Enhancing air quality research / Radiocommunication for combating climate change / JCOMM meets in Marrakech / Regional workshop on Asian climate watches / Hydro-meteorological services in disaster risk reduction in Central Asia
Experts in atmospheric research from all regions met from 18 to 25 November 2009, in Incheon, Republic of Korea, for the WMO fifteenth quadrennial session of the Commission for Atmospheric Science. Participants discussed future international research to improve air quality forecasts and assessments, and to develop carbon-tracking tools for climate mitigation and adaptation.
Air quality forecasts are issued by an increasing number of National Meteorological and Hydrological Services, many of which also provide a wide variety of user-friendly air quality indices and advisories. However, it remains a challenge to deliver quality services to local communities in a timely fashion. Air quality research and information delivery systems provided by WMO Members help enable people to protect their health. For more information, read WMO press release no. 867.
WMO and the International Telecommunication Union (ITU) held the first joint seminar on the use of radio spectrum for meteorology, aimed at weather, water and climate monitoring and prediction from 16 to 18 September 2009.
Radio-based information communication technologies (ICTs) applications such as remote sensors are currently the main source of observation and information about Earth’s atmosphere and surface on the global basis. Between 1980 and 2005, more than 7 000 natural disasters worldwide took the lives of more than 2 million people and produced economic losses estimated at over US$ 1.2 trillion. Ninety per cent of these natural disasters, 72 per cent of casualties and 75 per cent of economic losses were caused by weather, climate and water-related hazards, such as droughts, floods, severe storms and tropical cyclones. Climate change monitoring and disaster prediction mechanisms are therefore increasingly vital for our personal safety and economic well-being.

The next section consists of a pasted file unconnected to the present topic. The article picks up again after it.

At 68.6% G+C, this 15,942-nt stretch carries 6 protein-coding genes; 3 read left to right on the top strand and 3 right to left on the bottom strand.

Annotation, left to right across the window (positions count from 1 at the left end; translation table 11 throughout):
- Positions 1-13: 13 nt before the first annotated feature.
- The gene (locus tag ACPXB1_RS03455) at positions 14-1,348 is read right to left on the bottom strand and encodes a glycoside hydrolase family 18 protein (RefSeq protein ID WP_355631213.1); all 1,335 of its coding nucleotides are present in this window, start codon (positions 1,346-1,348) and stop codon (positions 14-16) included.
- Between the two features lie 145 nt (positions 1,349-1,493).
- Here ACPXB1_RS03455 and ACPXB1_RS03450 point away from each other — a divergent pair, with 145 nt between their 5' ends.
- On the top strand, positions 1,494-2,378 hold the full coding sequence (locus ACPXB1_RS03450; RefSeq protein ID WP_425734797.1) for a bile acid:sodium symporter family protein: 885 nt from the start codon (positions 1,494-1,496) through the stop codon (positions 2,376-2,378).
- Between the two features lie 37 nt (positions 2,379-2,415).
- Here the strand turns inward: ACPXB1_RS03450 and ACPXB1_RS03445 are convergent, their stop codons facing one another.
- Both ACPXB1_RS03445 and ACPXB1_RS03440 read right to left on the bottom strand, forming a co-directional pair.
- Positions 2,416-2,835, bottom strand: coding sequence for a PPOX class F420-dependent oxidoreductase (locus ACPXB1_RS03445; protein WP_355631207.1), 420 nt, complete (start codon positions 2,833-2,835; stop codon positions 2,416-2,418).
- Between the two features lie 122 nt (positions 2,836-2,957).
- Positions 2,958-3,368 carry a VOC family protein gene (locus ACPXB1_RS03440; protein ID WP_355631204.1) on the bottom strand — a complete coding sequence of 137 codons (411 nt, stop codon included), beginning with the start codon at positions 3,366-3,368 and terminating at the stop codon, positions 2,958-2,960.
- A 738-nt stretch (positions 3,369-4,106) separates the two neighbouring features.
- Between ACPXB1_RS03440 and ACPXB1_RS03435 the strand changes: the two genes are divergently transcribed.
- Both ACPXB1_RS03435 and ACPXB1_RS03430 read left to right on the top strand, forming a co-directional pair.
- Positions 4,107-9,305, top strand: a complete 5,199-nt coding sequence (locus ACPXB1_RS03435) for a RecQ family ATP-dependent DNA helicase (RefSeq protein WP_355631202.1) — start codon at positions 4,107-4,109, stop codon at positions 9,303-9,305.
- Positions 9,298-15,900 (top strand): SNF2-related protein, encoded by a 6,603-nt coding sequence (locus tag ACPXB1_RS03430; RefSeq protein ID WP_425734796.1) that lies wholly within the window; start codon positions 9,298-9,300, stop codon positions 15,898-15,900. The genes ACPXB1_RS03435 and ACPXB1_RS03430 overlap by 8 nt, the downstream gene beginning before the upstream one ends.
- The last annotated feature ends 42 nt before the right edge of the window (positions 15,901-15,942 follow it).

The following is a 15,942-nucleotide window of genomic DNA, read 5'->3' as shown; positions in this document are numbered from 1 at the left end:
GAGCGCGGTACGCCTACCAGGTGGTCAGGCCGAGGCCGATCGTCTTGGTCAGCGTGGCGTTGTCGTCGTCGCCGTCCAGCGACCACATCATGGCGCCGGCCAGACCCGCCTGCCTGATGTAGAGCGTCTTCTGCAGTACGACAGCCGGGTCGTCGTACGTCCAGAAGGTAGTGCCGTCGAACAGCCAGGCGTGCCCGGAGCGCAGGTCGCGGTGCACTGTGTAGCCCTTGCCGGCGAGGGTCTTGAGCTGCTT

The seminar shared information on WMO’s Integrated Global Observing System and ITU’s role in using ICTs as a catalyst to combat climate change. Discussions focused on the use of radio spectrum, space orbits and radio-based meteorological tools and systems for monitoring, mitigation and adaptation to climate change. Participants also discussed related support for the development and implementation of the Global Framework for Climate Services agreed by World Climate Conference-3, when it met in Geneva, from 31 August to 4 September 2009.
ITU and WMO have collaborated in partnership for over 135 years. While WMO focuses its efforts on meeting the needs for environmental information and the corresponding radio-frequency spectrum resources, ITU allocates the necessary radio frequencies to allow for interference-free operation of radio-based applications and radiocommunication systems (both terrestrial and space) used for climate monitoring and prediction, weather forecasting and disaster early warning and detection. The new ITU database of frequencies, which could be used for emergency radiocommunications, would help save lives and property in the aftermath of disaster.
For more, read the WMO press release no. 864.